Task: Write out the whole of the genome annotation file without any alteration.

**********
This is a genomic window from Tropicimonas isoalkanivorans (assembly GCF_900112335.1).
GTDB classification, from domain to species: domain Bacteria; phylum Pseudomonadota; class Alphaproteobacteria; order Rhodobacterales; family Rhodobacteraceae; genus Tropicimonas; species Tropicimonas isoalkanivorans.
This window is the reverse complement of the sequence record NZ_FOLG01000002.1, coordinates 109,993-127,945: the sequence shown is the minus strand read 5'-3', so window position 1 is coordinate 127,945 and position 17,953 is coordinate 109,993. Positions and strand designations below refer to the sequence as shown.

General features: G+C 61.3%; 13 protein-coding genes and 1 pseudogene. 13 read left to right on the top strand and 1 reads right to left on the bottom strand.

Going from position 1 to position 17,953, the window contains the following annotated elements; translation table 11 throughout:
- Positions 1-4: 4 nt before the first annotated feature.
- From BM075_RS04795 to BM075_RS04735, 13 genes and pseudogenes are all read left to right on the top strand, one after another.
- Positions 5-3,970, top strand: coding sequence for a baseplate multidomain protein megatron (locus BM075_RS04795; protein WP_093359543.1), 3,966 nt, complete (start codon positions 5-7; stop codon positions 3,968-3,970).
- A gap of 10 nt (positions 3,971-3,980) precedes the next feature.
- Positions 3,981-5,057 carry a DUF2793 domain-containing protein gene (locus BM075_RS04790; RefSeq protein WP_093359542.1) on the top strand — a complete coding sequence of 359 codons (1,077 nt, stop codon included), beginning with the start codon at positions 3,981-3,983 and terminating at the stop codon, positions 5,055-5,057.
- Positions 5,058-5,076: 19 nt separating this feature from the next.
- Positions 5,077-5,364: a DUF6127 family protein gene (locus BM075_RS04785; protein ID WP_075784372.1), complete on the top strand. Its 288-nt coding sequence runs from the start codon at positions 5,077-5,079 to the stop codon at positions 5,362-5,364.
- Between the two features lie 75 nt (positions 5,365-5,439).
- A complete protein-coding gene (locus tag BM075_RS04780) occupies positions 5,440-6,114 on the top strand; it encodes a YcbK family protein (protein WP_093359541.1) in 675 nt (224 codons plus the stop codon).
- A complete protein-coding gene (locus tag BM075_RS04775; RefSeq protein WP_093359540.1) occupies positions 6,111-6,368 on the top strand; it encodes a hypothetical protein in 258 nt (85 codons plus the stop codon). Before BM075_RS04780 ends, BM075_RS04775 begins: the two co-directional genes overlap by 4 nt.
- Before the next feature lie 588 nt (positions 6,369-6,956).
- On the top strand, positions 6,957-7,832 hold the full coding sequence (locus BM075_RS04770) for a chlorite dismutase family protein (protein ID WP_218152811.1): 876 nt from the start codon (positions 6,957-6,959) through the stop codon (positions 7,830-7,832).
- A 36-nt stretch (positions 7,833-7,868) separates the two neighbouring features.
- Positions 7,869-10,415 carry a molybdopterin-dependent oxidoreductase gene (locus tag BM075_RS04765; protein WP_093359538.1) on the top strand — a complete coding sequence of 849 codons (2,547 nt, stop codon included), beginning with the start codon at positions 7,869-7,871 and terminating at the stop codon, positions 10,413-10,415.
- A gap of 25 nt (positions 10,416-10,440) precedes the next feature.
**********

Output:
This is a genomic window from Tropicimonas isoalkanivorans (assembly GCF_900112335.1).
GTDB classification, from domain to species: domain Bacteria; phylum Pseudomonadota; class Alphaproteobacteria; order Rhodobacterales; family Rhodobacteraceae; genus Tropicimonas; species Tropicimonas isoalkanivorans.
This window is the reverse complement of the sequence record NZ_FOLG01000002.1, coordinates 109,993-127,945: the sequence shown is the minus strand read 5'-3', so window position 1 is coordinate 127,945 and position 17,953 is coordinate 109,993. Positions and strand designations below refer to the sequence as shown.

General features: G+C 61.3%; 13 protein-coding genes and 1 pseudogene. 13 read left to right on the top strand and 1 reads right to left on the bottom strand.

Going from position 1 to position 17,953, the window contains the following annotated elements; translation table 11 throughout:
- Positions 1-4: 4 nt before the first annotated feature.
- From BM075_RS04795 to BM075_RS04735, 13 genes and pseudogenes are all read left to right on the top strand, one after another.
- Positions 5-3,970, top strand: coding sequence for a baseplate multidomain protein megatron (locus BM075_RS04795; protein WP_093359543.1), 3,966 nt, complete (start codon positions 5-7; stop codon positions 3,968-3,970).
- A gap of 10 nt (positions 3,971-3,980) precedes the next feature.
- Positions 3,981-5,057 carry a DUF2793 domain-containing protein gene (locus BM075_RS04790; RefSeq protein WP_093359542.1) on the top strand — a complete coding sequence of 359 codons (1,077 nt, stop codon included), beginning with the start codon at positions 3,981-3,983 and terminating at the stop codon, positions 5,055-5,057.
- Positions 5,058-5,076: 19 nt separating this feature from the next.
- Positions 5,077-5,364: a DUF6127 family protein gene (locus BM075_RS04785; protein ID WP_075784372.1), complete on the top strand. Its 288-nt coding sequence runs from the start codon at positions 5,077-5,079 to the stop codon at positions 5,362-5,364.
- Between the two features lie 75 nt (positions 5,365-5,439).
- A complete protein-coding gene (locus tag BM075_RS04780) occupies positions 5,440-6,114 on the top strand; it encodes a YcbK family protein (protein WP_093359541.1) in 675 nt (224 codons plus the stop codon).
- A complete protein-coding gene (locus tag BM075_RS04775; RefSeq protein WP_093359540.1) occupies positions 6,111-6,368 on the top strand; it encodes a hypothetical protein in 258 nt (85 codons plus the stop codon). Before BM075_RS04780 ends, BM075_RS04775 begins: the two co-directional genes overlap by 4 nt.
- Before the next feature lie 588 nt (positions 6,369-6,956).
- On the top strand, positions 6,957-7,832 hold the full coding sequence (locus BM075_RS04770) for a chlorite dismutase family protein (protein ID WP_218152811.1): 876 nt from the start codon (positions 6,957-6,959) through the stop codon (positions 7,830-7,832).
- A 36-nt stretch (positions 7,833-7,868) separates the two neighbouring features.
- Positions 7,869-10,415 carry a molybdopterin-dependent oxidoreductase gene (locus tag BM075_RS04765; protein WP_093359538.1) on the top strand — a complete coding sequence of 849 codons (2,547 nt, stop codon included), beginning with the start codon at positions 7,869-7,871 and terminating at the stop codon, positions 10,413-10,415.
- A gap of 25 nt (positions 10,416-10,440) precedes the next feature.